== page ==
Explain the Impact of Their Intentions

Flaticon Icon Giving the aggressor awareness of how their words and actions affect you whether it was deliberate or unintentional provides them insight into what they can say and do instead.

Here's an example:

I know you meant this as a compliment and didn’t realize this, but when you told me I look exotic and asked to touch my hair, I felt that you were violating my personal space. Instead, I'd much rather you complimented my personality than my looks.

Educate the Aggressor

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You may want to take the opportunity to educate the person on why their comment or action was problematic by sharing your own process on what you did and what you learned from it.

Here's an example:

I noticed that you asked if you’re able to call me by another name as my current name is hard to pronounce. When I was working abroad, I encountered the same situation with a colleague and I asked the same question. But then I learned it was offensive. It seemed like I was disrespecting my colleague's cultural and racial identity.

Check out this online resource for more concrete responses to microaggressions.💡

Don't Forget to Seek Support

Hands coming together to make a heart

Dealing with microaggressions can be emotionally draining, so it's important to manage and cope with the stresses as well as the effects of microaggressions by:

Seeking support from...

  • Friends

  • Family

  • Mental health professionals

Practicing self-care techniques like...

  • Meditation

  • Exercise

  • Spending time in nature

Scenario: Abigail and Angela

An image of a woman smiling.

Abigail, an office worker in Colorado, was born in California to Colombian parents.

During happy hour one day after work, one of her department colleagues, Angela, asks Abigail where she's from. Abigial responds, “I'm from California.” However, Angela continues to press on and asks, “But, where are you really from?”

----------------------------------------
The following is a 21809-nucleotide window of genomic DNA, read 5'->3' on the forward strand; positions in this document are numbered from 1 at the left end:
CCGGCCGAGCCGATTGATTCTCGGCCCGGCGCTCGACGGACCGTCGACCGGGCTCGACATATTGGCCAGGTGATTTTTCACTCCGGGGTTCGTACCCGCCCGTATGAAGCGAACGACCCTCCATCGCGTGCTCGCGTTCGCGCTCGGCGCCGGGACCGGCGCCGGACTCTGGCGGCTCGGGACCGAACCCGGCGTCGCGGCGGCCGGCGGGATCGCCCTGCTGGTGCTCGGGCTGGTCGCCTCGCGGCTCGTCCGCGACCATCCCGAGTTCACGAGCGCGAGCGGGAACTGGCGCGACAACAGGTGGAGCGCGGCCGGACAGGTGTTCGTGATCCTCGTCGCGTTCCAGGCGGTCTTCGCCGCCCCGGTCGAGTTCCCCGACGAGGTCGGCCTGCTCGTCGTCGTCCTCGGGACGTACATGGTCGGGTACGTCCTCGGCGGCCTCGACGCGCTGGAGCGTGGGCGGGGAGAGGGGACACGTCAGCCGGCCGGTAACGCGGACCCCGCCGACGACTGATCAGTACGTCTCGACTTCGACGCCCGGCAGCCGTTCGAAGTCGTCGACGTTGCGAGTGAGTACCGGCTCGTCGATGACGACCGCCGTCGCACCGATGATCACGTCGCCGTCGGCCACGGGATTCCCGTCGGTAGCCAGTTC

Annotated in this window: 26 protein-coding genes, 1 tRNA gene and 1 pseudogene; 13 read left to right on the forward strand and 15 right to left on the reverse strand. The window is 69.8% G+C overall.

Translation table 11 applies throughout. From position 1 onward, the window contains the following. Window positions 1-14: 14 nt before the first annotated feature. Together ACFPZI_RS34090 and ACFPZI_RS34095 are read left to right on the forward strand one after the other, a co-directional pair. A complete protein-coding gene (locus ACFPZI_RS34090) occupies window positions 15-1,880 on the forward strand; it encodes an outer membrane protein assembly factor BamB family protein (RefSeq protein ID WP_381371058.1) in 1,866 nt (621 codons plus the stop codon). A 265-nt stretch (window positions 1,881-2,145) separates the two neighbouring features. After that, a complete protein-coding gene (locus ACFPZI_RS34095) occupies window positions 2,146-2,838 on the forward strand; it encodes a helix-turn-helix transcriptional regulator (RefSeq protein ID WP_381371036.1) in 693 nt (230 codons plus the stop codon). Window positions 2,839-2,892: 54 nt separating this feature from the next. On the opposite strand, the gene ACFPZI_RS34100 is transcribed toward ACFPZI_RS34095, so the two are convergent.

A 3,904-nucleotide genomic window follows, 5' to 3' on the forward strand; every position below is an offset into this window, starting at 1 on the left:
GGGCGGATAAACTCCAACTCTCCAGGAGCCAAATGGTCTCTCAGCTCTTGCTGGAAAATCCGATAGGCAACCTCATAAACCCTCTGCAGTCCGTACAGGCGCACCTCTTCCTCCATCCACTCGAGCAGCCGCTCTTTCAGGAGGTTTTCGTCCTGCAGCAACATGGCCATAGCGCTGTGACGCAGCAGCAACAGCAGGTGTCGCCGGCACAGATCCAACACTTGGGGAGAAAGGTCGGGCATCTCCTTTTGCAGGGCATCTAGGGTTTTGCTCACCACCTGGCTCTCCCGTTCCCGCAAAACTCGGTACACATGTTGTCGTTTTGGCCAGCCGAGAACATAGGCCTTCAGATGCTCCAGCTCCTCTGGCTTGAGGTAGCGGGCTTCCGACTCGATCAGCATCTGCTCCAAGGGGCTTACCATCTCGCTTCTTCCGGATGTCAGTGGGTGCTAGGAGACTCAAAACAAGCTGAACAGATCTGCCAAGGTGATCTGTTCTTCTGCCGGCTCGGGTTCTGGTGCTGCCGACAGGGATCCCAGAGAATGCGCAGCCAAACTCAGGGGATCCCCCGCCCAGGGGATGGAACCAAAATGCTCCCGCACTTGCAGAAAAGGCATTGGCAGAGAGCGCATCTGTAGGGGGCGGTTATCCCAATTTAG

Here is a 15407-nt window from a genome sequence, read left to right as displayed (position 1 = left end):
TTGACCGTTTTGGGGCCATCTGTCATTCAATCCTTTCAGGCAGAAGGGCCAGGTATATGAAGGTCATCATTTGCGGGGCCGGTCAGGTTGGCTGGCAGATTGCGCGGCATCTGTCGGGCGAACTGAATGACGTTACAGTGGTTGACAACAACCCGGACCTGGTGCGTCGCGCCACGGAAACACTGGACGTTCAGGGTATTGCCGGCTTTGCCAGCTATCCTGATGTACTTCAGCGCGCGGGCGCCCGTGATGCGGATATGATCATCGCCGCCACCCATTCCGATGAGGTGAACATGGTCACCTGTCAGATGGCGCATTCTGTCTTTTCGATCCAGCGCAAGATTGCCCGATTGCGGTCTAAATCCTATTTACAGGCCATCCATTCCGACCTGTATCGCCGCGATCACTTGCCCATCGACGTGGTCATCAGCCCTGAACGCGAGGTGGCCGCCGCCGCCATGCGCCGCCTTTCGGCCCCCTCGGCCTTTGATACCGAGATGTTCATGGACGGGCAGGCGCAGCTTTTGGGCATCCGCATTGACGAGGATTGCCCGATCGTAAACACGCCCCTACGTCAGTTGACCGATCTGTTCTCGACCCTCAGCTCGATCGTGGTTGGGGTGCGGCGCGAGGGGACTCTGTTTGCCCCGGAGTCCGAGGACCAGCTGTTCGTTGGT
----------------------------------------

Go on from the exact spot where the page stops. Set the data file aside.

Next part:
Despite the fact that Abigail was born and raised in the US, she constantly encounters this question. It makes her feel uncomfortable because it implies she isn't a "real" American.

Abigail believes it's appropriate and safe to talk to Angela about this situation because they work well together. Abigail feels it's important to nip this in the bud so they can continue to have a good working relationship built on trust and respect.

What should she do in this situation?

Option 1: Seek Clarification

I'm not sure I understand the question. Are you asking about my ethnicity, or where I grew up?

Option 2: Explain the impact of Angela's intentions

I appreciate your interest, but when you ask me 'Where are you really from?' it makes me feel like you don't think I belong here. Instead, you can ask me where I was born or where my family is from, and I'd be happy to share that with you.

Option 3: Educate Angela

I appreciate your curiosity, but 'Where are you really from?' can be hurtful and make people feel like they don't belong. A better way to ask about someone's background is to use more respectful language, like 'What's your cultural background?' or 'Tell me more about your family's heritage.'


How could she respond effectively to the racial microaggression she encountered?